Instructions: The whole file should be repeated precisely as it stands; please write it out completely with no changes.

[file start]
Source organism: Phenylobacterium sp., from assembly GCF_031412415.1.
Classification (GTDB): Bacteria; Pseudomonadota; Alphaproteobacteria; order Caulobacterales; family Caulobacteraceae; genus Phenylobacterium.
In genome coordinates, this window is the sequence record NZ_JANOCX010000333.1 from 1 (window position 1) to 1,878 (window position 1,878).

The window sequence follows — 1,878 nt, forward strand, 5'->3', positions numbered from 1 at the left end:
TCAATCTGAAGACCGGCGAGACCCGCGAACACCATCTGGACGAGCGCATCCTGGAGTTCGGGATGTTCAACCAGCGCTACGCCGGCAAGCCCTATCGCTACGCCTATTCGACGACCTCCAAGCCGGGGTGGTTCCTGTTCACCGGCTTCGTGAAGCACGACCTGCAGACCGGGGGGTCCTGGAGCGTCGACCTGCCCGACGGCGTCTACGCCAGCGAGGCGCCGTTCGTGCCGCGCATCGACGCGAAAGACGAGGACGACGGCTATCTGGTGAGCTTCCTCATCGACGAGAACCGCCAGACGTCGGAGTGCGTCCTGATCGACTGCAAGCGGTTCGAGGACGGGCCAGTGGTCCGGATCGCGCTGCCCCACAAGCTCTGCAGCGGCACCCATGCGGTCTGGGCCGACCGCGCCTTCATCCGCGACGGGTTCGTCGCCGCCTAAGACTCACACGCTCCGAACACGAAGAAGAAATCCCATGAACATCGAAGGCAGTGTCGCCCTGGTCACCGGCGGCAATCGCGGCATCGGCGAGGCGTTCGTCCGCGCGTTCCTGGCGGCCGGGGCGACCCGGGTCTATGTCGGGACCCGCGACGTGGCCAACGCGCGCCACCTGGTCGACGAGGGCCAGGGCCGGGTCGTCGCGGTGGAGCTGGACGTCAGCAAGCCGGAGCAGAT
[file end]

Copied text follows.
Source organism: Phenylobacterium sp., from assembly GCF_031412415.1.
Classification (GTDB): Bacteria; Pseudomonadota; Alphaproteobacteria; order Caulobacterales; family Caulobacteraceae; genus Phenylobacterium.
In genome coordinates, this window is the sequence record NZ_JANOCX010000333.1 from 1 (window position 1) to 1,878 (window position 1,878).

The window sequence follows — 1,878 nt, forward strand, 5'->3', positions numbered from 1 at the left end:
TCAATCTGAAGACCGGCGAGACCCGCGAACACCATCTGGACGAGCGCATCCTGGAGTTCGGGATGTTCAACCAGCGCTACGCCGGCAAGCCCTATCGCTACGCCTATTCGACGACCTCCAAGCCGGGGTGGTTCCTGTTCACCGGCTTCGTGAAGCACGACCTGCAGACCGGGGGGTCCTGGAGCGTCGACCTGCCCGACGGCGTCTACGCCAGCGAGGCGCCGTTCGTGCCGCGCATCGACGCGAAAGACGAGGACGACGGCTATCTGGTGAGCTTCCTCATCGACGAGAACCGCCAGACGTCGGAGTGCGTCCTGATCGACTGCAAGCGGTTCGAGGACGGGCCAGTGGTCCGGATCGCGCTGCCCCACAAGCTCTGCAGCGGCACCCATGCGGTCTGGGCCGACCGCGCCTTCATCCGCGACGGGTTCGTCGCCGCCTAAGACTCACACGCTCCGAACACGAAGAAGAAATCCCATGAACATCGAAGGCAGTGTCGCCCTGGTCACCGGCGGCAATCGCGGCATCGGCGAGGCGTTCGTCCGCGCGTTCCTGGCGGCCGGGGCGACCCGGGTCTATGTCGGGACCCGCGACGTGGCCAACGCGCGCCACCTGGTCGACGAGGGCCAGGGCCGGGTCGTCGCGGTGGAGCTGGACGTCAGCAAGCCGGAGCAGAT